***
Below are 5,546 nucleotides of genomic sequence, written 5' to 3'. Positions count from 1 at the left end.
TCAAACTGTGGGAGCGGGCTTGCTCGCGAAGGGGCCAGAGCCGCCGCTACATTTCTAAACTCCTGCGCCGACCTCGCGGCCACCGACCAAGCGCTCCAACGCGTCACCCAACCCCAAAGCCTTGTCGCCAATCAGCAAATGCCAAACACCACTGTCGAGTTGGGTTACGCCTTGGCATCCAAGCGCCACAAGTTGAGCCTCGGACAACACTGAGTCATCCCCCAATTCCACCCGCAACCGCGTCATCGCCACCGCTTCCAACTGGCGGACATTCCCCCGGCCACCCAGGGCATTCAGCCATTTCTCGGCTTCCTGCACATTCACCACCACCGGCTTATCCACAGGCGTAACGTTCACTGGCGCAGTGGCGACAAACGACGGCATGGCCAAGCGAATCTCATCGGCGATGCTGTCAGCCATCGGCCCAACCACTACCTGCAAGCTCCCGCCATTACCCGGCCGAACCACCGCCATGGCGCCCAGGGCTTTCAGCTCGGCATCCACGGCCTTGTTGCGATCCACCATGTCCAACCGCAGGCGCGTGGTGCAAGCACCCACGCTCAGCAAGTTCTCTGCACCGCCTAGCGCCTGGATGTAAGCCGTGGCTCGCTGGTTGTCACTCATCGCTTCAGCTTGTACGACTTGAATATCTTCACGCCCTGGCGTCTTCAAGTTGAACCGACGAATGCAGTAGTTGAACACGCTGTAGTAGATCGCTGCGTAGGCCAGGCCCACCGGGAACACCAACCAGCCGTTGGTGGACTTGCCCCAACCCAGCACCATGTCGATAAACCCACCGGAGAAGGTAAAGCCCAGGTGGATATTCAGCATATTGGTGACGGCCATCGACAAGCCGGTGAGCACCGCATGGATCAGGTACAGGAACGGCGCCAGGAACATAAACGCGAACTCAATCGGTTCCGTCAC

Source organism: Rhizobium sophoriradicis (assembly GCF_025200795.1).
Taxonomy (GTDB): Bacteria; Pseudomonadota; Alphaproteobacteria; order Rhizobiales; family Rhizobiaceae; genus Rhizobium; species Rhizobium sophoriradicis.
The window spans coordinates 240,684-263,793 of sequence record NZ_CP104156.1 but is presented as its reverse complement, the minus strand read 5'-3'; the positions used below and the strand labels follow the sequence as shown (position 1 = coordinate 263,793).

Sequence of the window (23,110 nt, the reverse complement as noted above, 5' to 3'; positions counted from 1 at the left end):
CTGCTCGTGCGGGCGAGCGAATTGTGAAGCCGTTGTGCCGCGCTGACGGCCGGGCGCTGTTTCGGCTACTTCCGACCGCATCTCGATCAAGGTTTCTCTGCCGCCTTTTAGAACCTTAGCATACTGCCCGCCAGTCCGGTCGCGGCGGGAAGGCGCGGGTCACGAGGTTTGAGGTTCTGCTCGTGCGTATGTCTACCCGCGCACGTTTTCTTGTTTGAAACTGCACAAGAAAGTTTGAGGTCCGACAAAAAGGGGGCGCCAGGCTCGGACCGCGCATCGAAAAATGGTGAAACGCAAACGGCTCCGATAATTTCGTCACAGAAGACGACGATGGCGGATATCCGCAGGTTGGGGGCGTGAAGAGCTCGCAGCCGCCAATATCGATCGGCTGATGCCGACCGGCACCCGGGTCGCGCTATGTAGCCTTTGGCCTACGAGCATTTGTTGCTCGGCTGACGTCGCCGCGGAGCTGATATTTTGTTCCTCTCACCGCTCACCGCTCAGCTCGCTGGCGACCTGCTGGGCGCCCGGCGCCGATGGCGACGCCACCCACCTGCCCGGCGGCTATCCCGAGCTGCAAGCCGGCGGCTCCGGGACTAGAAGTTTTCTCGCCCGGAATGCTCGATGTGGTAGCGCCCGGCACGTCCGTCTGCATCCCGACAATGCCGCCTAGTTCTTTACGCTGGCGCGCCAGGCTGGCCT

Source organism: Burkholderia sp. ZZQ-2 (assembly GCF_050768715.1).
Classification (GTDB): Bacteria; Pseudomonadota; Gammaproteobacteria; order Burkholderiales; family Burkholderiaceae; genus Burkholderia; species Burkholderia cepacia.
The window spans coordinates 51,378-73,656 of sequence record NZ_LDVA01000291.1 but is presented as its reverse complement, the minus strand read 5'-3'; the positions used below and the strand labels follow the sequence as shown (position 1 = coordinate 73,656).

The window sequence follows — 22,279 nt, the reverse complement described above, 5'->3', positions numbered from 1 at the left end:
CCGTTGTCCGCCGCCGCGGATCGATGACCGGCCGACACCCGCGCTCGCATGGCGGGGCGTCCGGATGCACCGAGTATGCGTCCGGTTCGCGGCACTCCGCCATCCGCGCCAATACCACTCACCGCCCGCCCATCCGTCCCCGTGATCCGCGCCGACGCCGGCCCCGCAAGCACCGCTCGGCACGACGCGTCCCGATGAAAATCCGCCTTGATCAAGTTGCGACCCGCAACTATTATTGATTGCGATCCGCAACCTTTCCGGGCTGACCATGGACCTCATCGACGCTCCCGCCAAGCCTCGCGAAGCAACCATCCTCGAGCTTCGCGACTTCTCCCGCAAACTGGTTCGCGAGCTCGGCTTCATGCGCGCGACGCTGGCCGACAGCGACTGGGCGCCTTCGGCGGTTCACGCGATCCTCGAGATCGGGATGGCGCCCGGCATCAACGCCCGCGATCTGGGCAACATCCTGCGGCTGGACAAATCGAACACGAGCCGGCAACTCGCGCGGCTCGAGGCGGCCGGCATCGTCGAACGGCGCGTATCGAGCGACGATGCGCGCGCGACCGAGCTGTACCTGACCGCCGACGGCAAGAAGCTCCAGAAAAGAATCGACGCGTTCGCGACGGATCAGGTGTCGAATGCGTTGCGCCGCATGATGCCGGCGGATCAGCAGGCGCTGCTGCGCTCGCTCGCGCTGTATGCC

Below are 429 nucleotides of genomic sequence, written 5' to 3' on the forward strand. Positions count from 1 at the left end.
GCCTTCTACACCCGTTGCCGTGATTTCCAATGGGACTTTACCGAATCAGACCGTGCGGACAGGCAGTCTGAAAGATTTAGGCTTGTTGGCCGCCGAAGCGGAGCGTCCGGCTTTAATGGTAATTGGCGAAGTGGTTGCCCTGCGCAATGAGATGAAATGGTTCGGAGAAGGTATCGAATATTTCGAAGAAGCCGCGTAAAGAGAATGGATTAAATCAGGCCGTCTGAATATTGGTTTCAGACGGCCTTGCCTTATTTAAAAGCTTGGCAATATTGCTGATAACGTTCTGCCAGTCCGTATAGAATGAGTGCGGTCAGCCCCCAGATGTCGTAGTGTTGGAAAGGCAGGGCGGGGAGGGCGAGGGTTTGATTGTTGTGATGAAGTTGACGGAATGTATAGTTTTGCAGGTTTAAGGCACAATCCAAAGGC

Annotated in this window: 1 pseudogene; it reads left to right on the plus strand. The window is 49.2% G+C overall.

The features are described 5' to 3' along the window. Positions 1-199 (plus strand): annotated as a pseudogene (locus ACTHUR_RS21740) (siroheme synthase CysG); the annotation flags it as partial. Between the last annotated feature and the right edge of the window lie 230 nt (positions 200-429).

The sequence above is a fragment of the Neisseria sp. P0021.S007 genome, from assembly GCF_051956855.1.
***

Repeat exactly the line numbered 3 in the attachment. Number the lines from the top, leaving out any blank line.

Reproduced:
Source organism: Rhizobium sophoriradicis (assembly GCF_025200795.1).